Chinese billionaire Wang Jianlin has scored a much-needed victory with the buyout of his Hong Kong-traded real estate arm, Dalian Wanda Commercial Properties. The biggest loser is undoubtedly the former British colony, for whom the loss of such a big and important company raises questions about its value as a funding source for Chinese firms. Whether investors who backed the bid can be considered winners will depend on Wang's success in relisting Wanda on a mainland exchange.
On Monday, Wang got shareholder approval to take Wanda Commercial private, the latest in a series of overseas-traded Chinese companies (most in the U.S.) that have sought to withdraw their stock with the aim of listing back home, where valuations are much higher. Despite misgivings from shareholders including the asset-management arm of APG Groep, which wanted a higher price than the HK$52.80 cash bid, Wang won support from the minimum 75 percent of minority shareholders needed.
The deal breaks a string of setbacks for Wang, whose AMC movie-theater chain was forced to raise its offer for Carmike Cinemas in the U.S. last month at a time when box-office takings at home have been suffering. Backers of Qihoo 360's U.S. buyout can only look on with envy at Wanda's five-month exit from the Hong Kong exchange; the Internet security firm has been waiting for eight months.
For Hong Kong, a city that prides itself on being the go-to destination for large Chinese companies, the departure of a real estate developer with a $30 billion market capitalization represents a challenge. Wanda is not only China's largest landlord, but is also on track to overtake Simon Group to become the world leader by rentals next year, according to Citigroup.
The deal is Hong Kong's biggest-ever privatization and the concern for Hong Kong Exchanges & Clearing, operator of the city's stock exchange, must be that it will spur copycats.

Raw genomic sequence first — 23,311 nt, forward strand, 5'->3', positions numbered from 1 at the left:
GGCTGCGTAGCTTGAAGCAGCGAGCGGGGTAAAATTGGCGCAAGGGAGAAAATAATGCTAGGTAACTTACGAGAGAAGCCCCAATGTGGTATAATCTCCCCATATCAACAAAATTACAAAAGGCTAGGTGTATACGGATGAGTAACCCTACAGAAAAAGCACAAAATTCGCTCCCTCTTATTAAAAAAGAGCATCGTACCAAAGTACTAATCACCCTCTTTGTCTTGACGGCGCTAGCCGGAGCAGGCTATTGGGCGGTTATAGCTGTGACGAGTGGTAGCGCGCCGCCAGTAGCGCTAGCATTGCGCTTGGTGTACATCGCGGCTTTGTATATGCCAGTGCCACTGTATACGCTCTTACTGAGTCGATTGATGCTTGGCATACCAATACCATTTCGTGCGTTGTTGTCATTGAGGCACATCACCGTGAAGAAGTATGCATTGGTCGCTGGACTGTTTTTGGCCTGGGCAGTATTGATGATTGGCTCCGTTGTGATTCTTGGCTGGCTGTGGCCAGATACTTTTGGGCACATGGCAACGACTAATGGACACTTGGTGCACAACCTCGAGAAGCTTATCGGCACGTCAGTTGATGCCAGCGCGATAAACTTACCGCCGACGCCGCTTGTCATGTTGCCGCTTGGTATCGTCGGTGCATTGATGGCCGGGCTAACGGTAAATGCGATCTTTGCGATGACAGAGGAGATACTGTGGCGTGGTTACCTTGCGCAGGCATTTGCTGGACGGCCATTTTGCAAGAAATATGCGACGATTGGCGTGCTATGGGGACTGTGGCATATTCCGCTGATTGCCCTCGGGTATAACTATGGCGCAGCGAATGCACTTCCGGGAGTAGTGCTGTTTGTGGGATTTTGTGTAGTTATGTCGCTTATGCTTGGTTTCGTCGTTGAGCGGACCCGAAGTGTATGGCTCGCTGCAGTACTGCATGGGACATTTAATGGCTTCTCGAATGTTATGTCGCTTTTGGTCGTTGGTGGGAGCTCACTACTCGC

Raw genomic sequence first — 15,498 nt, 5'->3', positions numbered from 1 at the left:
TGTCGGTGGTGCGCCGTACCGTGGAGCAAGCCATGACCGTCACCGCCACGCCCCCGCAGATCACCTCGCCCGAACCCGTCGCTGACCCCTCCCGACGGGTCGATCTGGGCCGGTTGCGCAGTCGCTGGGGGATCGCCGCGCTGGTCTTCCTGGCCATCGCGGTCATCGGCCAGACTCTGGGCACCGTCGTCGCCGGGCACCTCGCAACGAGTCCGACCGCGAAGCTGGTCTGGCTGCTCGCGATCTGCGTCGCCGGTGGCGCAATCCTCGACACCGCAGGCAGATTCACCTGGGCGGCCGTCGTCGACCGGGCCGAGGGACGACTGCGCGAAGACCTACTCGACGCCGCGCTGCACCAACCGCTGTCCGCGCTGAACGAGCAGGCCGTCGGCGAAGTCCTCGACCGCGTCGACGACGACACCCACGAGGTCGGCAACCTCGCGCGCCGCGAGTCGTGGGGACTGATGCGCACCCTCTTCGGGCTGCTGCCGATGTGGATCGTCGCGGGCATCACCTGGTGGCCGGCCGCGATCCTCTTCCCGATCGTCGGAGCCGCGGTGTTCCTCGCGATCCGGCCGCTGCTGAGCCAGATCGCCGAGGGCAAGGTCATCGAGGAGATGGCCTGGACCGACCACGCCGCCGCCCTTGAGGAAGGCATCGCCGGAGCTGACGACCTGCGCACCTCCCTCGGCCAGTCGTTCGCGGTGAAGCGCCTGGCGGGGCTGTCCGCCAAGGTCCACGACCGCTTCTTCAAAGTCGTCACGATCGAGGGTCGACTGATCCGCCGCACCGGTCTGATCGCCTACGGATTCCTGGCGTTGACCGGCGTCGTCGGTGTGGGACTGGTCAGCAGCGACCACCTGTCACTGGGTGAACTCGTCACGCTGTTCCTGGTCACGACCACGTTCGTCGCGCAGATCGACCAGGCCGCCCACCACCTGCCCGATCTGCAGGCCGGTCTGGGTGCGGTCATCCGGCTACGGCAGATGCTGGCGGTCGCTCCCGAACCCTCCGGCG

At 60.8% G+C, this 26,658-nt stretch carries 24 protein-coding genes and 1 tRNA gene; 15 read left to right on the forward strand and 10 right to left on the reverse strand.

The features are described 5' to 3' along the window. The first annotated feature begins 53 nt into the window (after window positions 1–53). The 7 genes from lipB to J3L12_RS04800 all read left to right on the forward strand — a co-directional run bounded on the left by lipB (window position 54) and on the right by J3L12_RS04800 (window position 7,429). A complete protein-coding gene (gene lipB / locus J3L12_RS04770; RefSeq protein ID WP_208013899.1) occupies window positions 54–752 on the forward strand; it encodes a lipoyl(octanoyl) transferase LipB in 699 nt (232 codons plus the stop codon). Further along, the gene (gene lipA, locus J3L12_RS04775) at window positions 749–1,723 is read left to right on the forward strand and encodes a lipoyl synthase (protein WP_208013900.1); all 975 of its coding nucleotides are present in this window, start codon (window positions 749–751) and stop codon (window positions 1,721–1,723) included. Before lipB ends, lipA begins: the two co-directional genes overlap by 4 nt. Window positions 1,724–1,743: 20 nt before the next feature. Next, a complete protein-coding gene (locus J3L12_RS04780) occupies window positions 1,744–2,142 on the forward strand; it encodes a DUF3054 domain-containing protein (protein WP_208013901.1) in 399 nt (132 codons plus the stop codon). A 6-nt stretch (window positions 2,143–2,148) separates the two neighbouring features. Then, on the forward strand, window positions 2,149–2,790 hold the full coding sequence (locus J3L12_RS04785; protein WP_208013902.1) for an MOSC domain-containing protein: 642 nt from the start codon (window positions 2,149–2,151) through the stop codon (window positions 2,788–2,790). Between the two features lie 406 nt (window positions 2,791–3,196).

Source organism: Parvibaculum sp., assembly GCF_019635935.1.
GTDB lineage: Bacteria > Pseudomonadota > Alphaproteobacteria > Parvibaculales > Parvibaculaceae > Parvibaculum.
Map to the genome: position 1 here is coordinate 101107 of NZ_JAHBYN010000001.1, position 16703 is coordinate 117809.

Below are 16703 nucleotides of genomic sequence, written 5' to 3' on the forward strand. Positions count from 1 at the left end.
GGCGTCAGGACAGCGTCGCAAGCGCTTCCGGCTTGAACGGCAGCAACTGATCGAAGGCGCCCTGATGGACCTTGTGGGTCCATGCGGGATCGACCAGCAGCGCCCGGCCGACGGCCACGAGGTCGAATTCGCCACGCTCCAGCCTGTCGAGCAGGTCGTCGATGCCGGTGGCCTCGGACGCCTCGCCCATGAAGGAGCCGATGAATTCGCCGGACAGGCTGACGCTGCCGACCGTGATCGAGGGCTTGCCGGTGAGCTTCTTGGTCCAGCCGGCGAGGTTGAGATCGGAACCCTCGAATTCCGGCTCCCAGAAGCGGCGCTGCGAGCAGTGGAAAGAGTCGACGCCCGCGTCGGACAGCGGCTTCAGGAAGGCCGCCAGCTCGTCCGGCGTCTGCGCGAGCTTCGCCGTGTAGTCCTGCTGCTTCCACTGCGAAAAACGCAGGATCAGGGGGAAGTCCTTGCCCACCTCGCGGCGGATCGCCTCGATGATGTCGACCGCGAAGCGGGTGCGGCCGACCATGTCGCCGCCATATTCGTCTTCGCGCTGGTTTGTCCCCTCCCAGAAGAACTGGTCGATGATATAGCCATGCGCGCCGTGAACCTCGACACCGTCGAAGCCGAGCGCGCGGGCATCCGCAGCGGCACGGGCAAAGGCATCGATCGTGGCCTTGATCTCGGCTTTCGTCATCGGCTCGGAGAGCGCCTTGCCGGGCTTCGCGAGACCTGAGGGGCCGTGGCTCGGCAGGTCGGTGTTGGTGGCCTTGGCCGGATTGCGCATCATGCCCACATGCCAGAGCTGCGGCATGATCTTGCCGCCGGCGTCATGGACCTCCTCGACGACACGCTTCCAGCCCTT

Wanda Commercial rival Evergrande Real Estate began buying into two mainland-listed property companies in April, sparking talk that the indebted firm was preparing to buy out its Hong Kong-traded shares and list via the back door in the mainland. Such exits would be doubly disheartening for Hong Kong at a time when IPOs have slowed and the benchmark Hang Seng Index remains almost 20 percent below last year's peak, despite its recent rally.
Wanda Commercial was trading at 6.6 times last year's earnings as of Friday's close, while Evergrande was on a multiple of 7. The Shanghai Stock Exchange Property Index trades on a P/E of more than 12 and has climbed more than 20 percent from its January low amid a recovery in Chinese home prices and sales.
Broader indexes show a persistent valuation gap of more than 40 percent between Hong Kong and mainland Chinese stocks.
Securing the bumper payday that comes from moving a listing from one market to the other may be more easily said than done, though. About 800 companies await approval from the China Securities Regulatory Commission to sell shares in the mainland, a queue that will take years to clear. Reverse mergers, a popular route to a Shanghai or Shenzhen listing for those impatient with the regulatory process, have been reined in of late.
And while China’s market for initial public offerings is the hottest it’s ever been, the securities regulator is allowing only small companies past the gate. The average size of this year’s offerings has dwindled to $88 million, the smallest since 2005, Bloomberg data showed this month.
That's bad news for a company the size of Wanda Commercial, unless Wang's status as one of China's richest men helps to sway the minds of regulators. Backers of the buyout -- a slew of private investors in China -- can hardly lose: Wanda has promised shareholders a 12 percent guaranteed annual return after two years if the company fails to list by then. Given Wang's comment that Wanda Commercial is worth at least three times the value it's been assigned by investors in Hong Kong, that's unlikely to be enough of a consolation.
This column does not necessarily reflect the opinion of Bloomberg LP and its owners.
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Nisha Gopalan in Hong Kong at firstname.lastname@example.org
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